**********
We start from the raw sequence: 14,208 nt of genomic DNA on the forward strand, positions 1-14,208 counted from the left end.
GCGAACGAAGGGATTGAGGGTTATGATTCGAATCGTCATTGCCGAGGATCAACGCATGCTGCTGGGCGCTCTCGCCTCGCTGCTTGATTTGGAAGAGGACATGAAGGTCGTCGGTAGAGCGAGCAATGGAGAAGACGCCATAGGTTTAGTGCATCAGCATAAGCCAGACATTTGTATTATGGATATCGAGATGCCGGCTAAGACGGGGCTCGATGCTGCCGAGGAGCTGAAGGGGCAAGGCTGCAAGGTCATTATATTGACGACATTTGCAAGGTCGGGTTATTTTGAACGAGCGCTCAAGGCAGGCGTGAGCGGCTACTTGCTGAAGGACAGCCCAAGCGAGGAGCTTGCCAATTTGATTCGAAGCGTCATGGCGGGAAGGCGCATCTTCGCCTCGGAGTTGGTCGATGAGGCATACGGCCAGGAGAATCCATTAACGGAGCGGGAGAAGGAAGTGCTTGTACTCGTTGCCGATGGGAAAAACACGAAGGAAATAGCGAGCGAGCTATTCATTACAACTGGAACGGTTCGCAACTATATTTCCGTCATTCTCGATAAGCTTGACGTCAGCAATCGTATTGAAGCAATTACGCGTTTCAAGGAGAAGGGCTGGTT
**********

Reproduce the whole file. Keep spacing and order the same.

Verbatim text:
We start from the raw sequence: 14,208 nt of genomic DNA on the forward strand, positions 1-14,208 counted from the left end.
GCGAACGAAGGGATTGAGGGTTATGATTCGAATCGTCATTGCCGAGGATCAACGCATGCTGCTGGGCGCTCTCGCCTCGCTGCTTGATTTGGAAGAGGACATGAAGGTCGTCGGTAGAGCGAGCAATGGAGAAGACGCCATAGGTTTAGTGCATCAGCATAAGCCAGACATTTGTATTATGGATATCGAGATGCCGGCTAAGACGGGGCTCGATGCTGCCGAGGAGCTGAAGGGGCAAGGCTGCAAGGTCATTATATTGACGACATTTGCAAGGTCGGGTTATTTTGAACGAGCGCTCAAGGCAGGCGTGAGCGGCTACTTGCTGAAGGACAGCCCAAGCGAGGAGCTTGCCAATTTGATTCGAAGCGTCATGGCGGGAAGGCGCATCTTCGCCTCGGAGTTGGTCGATGAGGCATACGGCCAGGAGAATCCATTAACGGAGCGGGAGAAGGAAGTGCTTGTACTCGTTGCCGATGGGAAAAACACGAAGGAAATAGCGAGCGAGCTATTCATTACAACTGGAACGGTTCGCAACTATATTTCCGTCATTCTCGATAAGCTTGACGTCAGCAATCGTATTGAAGCAATTACGCGTTTCAAGGAGAAGGGCTGGTT